Budget cuts will worsen oral health, says DHAA Inc.

Dr Melanie Hayes of the DHAA
Dr Melanie Hayes of the DHAA

The Dental Hygienists’ Association of Australia (DHAA) Inc. today expressed its frustration with the cuts to dental funding in the Federal Budget and argued that updating the scope of practice of dental hygienists and oral health therapists is now more necessary than ever since the Abbott government proposes no other way to address high levels of unmet need.

The government has deferred the National Partnership Agreement for adult public dental services until July 2015, ceased reward funding to States and Territories under the National Partnership Agreement on Improving Public Hospital Services, and axed the National Partnership Agreement on Preventive Health.

Dr Melanie Hayes, DHAA Inc.’s National President, said, “We are disappointed that the government has abandoned continued investment in preventive oral health, demonstrating contempt for those Australians who rely on public dental services. Oral health is strongly linked to socio-economic status. Funding cuts to public dental services will further widen this disparity.”

According to data from the Australian Institute of Health and Welfare, Australia’s lowest income-earners are more likely to experience complete tooth loss, live with toothache, or avoid food due to pain. This pain usually worsens, until sufferers with preventable dental disease ultimately visit their GP or local hospital – where they will now be charged a co-payment.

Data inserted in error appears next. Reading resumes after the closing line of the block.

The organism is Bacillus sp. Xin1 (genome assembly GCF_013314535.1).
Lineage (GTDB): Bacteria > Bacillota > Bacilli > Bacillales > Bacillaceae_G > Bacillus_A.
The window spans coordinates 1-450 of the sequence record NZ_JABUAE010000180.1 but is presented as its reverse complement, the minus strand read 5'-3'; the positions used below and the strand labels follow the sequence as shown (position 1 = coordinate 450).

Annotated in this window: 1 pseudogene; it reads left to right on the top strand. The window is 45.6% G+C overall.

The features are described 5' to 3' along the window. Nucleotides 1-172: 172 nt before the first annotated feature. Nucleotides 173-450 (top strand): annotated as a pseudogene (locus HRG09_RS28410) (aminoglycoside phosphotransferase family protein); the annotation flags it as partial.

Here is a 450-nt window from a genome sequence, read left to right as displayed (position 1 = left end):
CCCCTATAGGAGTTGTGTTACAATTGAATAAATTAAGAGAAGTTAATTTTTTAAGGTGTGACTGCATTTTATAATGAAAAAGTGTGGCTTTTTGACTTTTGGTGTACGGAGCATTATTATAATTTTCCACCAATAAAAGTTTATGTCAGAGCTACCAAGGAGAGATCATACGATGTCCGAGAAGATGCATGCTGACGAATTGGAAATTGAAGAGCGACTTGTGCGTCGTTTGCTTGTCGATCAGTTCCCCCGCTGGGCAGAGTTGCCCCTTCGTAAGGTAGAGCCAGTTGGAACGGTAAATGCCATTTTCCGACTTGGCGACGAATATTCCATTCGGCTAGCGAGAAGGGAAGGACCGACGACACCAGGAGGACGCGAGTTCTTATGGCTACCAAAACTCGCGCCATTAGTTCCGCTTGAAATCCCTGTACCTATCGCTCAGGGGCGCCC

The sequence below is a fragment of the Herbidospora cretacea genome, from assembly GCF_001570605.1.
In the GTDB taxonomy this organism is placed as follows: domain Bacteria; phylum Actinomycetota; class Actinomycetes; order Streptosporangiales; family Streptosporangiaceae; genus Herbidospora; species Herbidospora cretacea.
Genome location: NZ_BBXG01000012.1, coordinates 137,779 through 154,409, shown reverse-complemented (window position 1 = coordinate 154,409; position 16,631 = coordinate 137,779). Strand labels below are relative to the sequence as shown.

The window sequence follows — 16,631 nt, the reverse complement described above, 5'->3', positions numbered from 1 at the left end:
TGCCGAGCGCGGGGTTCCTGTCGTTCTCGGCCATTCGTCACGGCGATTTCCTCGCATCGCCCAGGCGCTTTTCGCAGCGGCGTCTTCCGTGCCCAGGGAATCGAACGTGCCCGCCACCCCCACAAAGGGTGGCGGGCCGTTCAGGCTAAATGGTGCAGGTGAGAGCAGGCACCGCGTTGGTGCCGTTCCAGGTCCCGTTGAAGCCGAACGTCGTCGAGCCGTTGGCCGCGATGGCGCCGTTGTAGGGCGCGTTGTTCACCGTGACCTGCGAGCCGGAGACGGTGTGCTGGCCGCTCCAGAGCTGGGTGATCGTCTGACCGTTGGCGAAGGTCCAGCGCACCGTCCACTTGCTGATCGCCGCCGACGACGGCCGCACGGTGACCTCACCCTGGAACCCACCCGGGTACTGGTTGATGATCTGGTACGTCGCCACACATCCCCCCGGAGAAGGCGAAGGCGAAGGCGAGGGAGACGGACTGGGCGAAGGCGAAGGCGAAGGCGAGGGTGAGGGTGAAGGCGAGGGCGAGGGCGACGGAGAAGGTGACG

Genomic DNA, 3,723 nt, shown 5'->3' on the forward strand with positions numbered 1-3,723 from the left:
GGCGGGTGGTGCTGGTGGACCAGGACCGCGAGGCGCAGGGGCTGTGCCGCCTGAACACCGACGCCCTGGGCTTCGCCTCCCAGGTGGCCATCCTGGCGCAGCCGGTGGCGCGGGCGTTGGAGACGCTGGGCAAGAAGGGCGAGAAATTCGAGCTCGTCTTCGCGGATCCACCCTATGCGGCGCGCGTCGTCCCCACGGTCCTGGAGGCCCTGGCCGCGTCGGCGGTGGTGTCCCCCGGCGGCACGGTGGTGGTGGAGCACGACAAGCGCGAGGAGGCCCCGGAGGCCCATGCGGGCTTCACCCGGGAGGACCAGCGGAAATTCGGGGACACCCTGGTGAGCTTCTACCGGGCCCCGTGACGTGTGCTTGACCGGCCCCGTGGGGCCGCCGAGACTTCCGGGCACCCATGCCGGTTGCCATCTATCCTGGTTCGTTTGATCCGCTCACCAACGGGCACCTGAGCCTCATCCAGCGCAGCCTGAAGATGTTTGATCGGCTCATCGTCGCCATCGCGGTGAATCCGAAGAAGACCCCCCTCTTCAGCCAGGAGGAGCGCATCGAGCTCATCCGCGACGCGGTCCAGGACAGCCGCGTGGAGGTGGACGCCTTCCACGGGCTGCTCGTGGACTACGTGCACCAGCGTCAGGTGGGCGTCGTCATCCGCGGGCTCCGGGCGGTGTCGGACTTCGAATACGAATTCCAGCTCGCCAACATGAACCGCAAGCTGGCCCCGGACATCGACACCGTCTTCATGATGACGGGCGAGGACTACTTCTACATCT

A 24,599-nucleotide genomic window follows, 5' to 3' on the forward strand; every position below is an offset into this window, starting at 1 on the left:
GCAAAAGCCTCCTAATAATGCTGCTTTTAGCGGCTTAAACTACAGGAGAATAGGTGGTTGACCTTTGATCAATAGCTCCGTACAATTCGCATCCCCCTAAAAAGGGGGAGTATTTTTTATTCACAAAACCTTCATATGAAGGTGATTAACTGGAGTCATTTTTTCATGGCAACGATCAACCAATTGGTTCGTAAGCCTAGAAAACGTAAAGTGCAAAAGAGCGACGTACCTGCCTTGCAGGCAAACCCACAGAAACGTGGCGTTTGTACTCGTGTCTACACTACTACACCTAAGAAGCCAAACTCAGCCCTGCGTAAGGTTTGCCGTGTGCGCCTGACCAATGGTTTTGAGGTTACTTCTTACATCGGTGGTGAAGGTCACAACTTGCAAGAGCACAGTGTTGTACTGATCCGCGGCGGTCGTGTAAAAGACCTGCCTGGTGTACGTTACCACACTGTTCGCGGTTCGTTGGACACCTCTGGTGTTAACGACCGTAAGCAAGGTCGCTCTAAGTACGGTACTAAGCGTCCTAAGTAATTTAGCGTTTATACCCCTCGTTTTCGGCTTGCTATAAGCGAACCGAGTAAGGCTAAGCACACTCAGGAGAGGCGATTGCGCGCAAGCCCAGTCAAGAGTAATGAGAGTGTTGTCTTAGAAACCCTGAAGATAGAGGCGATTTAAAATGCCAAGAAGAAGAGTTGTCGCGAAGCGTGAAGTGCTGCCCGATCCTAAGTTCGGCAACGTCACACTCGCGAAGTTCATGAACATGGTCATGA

Reduced uptake of much-needed preventive services by marginalised groups leads to costlier interventions at a later date. It is estimated that 750,000 consumers visited general practitioners with dental related issues in 2010 and the cost in hospital admissions was $84m; approximately nine per cent of total admissions were classified as preventable dental disease. In addition, expenditure in hospital outpatient clinics was $10m for preventable dental disease.

“There are already high levels of unmet need for oral health care. Since the government is intent on abolishing various initiatives, it needs to make more rapid progress in reforming workforce models to reduce bottlenecks and improve access to services,” said Dr Hayes.

“At present, there is no direct access to dental hygiene services in Australia. Patients must see a dentist, which incurs delays and costs, and wait for a referral to a dental hygienist or oral health therapist, in order to receive preventive services. Yet we can all make our own appointments to see physiotherapists, optometrists, podiatrists, and a range of other health care professionals. The government needs to follow the lead of other jurisdictions such as Canada, the United Kingdom, the Netherlands, New Zealand, Sweden, Norway, and many states in America in allowing direct access to the services of dental hygienists and oral health therapists—a reform DHAA Inc. has advocated for in several rounds of consultations. This change is long-overdue but has been made more necessary than ever by the latest round of funding cuts to desperately needed oral health programs.”

The DHAA Inc. supports and advocates for preventive models of health care delivery. The Federal Budget has significantly reduced opportunities for access to oral health care, which is necessary to maintain general health and reduce overall health care costs. Allowing direct access to preventive care professionals such as dental hygienists and oral health therapists would assist in ameliorating the impact of these budgetary initiatives.